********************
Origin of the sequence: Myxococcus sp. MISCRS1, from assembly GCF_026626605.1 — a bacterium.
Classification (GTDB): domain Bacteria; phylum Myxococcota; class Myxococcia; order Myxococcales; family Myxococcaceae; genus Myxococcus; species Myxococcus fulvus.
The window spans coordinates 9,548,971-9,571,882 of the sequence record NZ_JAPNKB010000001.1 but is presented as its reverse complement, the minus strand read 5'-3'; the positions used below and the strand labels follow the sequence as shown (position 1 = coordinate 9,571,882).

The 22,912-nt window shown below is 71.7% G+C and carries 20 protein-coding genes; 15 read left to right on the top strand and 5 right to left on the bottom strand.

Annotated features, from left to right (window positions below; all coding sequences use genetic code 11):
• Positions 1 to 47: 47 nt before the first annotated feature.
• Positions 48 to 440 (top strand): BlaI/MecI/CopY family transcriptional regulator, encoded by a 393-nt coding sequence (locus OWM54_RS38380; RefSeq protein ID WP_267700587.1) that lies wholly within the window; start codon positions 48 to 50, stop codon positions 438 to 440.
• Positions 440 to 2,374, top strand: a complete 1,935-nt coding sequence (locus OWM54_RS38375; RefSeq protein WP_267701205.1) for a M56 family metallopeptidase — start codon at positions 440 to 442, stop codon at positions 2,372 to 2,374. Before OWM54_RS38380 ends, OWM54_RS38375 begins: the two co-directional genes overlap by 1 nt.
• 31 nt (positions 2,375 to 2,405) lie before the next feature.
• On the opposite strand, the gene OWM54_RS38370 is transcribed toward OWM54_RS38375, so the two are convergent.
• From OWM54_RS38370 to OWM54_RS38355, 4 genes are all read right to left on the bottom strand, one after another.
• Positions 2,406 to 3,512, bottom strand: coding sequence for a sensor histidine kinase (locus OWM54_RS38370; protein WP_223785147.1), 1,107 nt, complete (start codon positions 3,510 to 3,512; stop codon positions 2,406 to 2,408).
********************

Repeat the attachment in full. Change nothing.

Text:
Origin of the sequence: Myxococcus sp. MISCRS1, from assembly GCF_026626605.1 — a bacterium.
Classification (GTDB): domain Bacteria; phylum Myxococcota; class Myxococcia; order Myxococcales; family Myxococcaceae; genus Myxococcus; species Myxococcus fulvus.
The window spans coordinates 9,548,971-9,571,882 of the sequence record NZ_JAPNKB010000001.1 but is presented as its reverse complement, the minus strand read 5'-3'; the positions used below and the strand labels follow the sequence as shown (position 1 = coordinate 9,571,882).

The 22,912-nt window shown below is 71.7% G+C and carries 20 protein-coding genes; 15 read left to right on the top strand and 5 right to left on the bottom strand.

Annotated features, from left to right (window positions below; all coding sequences use genetic code 11):
• Positions 1 to 47: 47 nt before the first annotated feature.
• Positions 48 to 440 (top strand): BlaI/MecI/CopY family transcriptional regulator, encoded by a 393-nt coding sequence (locus OWM54_RS38380; RefSeq protein ID WP_267700587.1) that lies wholly within the window; start codon positions 48 to 50, stop codon positions 438 to 440.
• Positions 440 to 2,374, top strand: a complete 1,935-nt coding sequence (locus OWM54_RS38375; RefSeq protein WP_267701205.1) for a M56 family metallopeptidase — start codon at positions 440 to 442, stop codon at positions 2,372 to 2,374. Before OWM54_RS38380 ends, OWM54_RS38375 begins: the two co-directional genes overlap by 1 nt.
• 31 nt (positions 2,375 to 2,405) lie before the next feature.
• On the opposite strand, the gene OWM54_RS38370 is transcribed toward OWM54_RS38375, so the two are convergent.
• From OWM54_RS38370 to OWM54_RS38355, 4 genes are all read right to left on the bottom strand, one after another.
• Positions 2,406 to 3,512, bottom strand: coding sequence for a sensor histidine kinase (locus OWM54_RS38370; protein WP_223785147.1), 1,107 nt, complete (start codon positions 3,510 to 3,512; stop codon positions 2,406 to 2,408).